Mike Morrissey, Fargo, Published January 26 2013
Letter: Indeed, it is more than a game‘It’s more than a game,” said The Forum editorial of Jan. 13. Indeed, it is. Those interested in seeing resumption of the North Dakota State University-University of North Dakota football rivalry should take their case to Gov. Jack Dalrymple. Here’s why.
In the late 1970s, we moved from Illinois to Kentucky for a new position at Fort Knox, about 25 minutes south of Louisville. As we settled into the new culture, we began to absorb all things Kentucky, including salt-cured ham, red-eye gravy, okra and having to travel good distances to have a cold beer. (In those days, nearly 80 of Kentucky’s 120 counties were dry.)
Included in the assimilation was an understanding of the madness that surrounds Kentucky basketball. As a newcomer to the state, I found it fun to cheer for both the University of Kentucky and the University of Louisville, except when they were playing the Hoosiers from Indiana University, my alma mater. As we made our way through the first season, I discovered “the chasm” that separates fandom in Kentucky. I learned that you were required to support one team or the other, but not both. That would make you just plain weird. I learned that you were expected to denigrate all manner of things relating to that “other” team, including the coach, the recruiting, the schedule, the home court, IQ, et al.
At some time in earlier years, the teams had met occasionally, but during the reign of Adolph Rupp, those highly anticipated match-ups ended. Rupp’s excuse for not scheduling Denny Crum’s Cardinals was flimsy: Well, if we schedule one state university, we’ll be expected to schedule Eastern, Western and any other local comer. Rupp’s successor, Joe B. Hall, was faithful to the party line. Crum wanted to be on the UK schedule to showcase his frequently dominant group of ballplayers, but his requests went unheard.
Then the inevitable happened – thanks to NCAA schedulers, UK and U of L managed to find their way to a match-up during the NCAA tournament in March 1983. Dubbed the “Dream Game,” fans across the state went nuts. After all these years, it was finally going to happen. Joe B. Hall could avoid the Cardinals no more.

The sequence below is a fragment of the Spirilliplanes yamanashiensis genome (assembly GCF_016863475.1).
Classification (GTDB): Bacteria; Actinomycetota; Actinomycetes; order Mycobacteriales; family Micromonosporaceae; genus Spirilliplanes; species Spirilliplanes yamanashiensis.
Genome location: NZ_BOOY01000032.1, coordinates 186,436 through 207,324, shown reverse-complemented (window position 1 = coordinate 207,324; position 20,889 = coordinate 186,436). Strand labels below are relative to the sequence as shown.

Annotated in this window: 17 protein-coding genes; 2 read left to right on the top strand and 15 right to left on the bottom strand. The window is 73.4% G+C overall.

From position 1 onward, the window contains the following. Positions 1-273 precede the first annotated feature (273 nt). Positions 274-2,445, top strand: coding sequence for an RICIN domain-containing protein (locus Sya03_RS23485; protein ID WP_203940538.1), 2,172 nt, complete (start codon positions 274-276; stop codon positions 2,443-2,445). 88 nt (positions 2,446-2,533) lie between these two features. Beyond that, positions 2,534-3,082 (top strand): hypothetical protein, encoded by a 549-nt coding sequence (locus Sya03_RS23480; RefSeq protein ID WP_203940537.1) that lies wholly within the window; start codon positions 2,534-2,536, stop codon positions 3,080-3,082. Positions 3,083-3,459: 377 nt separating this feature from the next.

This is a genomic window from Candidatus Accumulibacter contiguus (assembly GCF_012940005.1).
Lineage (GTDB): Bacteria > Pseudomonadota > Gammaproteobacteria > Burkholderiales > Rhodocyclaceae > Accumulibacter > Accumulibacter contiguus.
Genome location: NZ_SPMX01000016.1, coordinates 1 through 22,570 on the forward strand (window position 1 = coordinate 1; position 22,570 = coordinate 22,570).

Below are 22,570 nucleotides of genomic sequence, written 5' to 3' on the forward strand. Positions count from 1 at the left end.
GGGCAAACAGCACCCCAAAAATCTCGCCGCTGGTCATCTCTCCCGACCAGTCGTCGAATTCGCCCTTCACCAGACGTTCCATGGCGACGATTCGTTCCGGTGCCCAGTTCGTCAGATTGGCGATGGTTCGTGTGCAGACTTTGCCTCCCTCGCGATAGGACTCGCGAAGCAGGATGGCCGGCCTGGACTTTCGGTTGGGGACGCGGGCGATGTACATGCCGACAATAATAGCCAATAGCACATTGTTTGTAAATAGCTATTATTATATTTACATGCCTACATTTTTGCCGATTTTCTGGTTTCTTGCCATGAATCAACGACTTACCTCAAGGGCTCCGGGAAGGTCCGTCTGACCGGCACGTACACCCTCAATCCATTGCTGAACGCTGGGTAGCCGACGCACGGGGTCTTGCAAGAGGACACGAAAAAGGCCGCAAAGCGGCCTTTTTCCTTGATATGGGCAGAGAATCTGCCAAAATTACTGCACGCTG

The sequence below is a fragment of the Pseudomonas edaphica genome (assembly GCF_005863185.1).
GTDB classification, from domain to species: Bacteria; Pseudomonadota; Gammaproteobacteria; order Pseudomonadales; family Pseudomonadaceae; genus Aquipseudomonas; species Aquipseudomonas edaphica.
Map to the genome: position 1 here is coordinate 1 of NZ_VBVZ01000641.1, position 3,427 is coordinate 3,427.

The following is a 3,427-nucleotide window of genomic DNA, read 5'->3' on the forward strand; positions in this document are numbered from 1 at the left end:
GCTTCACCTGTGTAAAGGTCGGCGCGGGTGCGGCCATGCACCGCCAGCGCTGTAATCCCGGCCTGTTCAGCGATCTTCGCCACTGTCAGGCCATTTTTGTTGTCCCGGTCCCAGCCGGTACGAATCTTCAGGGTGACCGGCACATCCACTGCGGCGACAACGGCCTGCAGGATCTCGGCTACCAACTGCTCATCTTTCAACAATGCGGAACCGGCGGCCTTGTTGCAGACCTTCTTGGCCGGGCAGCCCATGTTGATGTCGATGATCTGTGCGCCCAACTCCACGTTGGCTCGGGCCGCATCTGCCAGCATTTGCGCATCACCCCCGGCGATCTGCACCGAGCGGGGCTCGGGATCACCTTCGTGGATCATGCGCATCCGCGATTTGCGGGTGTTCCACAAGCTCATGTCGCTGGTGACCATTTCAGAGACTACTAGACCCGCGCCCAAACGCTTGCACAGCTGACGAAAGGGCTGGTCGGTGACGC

Enter Gov. John Y. Brown, Kentucky Fried Chicken mogul, former owner of the ABA Kentucky Colonels and erstwhile husband of former Miss America Phyllis George. An astute businessman, he understood the value of the game to the state; he attended the game dressed in a suit that was half red and half blue. Following that game, which lived up to the hype, John Y., as he was often called, took the side of fans everywhere, including Cardinals followers. As chief executive officer of the commonwealth, he put pressure on all stakeholders, including university presidents, regents, alumni and coaches. In the end, he prevailed, and after a half-century or more, the annual rivalry resumed, much to the delight of Kentucky fans from Appalachia to Paducah and across the U.S.
Do we in North Dakota deserve less? I think not. It’s time for Gov. Dalrymple to rip a page out of John Y’s playbook. Let’s get ’er done, governor. If for no other reason than it makes good business sense; hotels, motels, restaurants, gas retailers and purveyors of sports materials all stand to profit. The more, the merrier.
Oh, yeah, that Dream Game? UK forced an overtime. With a last-second shot, the Cards ran the first 14 points in the OT and managed to hang on for a win. (And they’ve both been losing to the IU Hoosiers for years ... in my dreams.)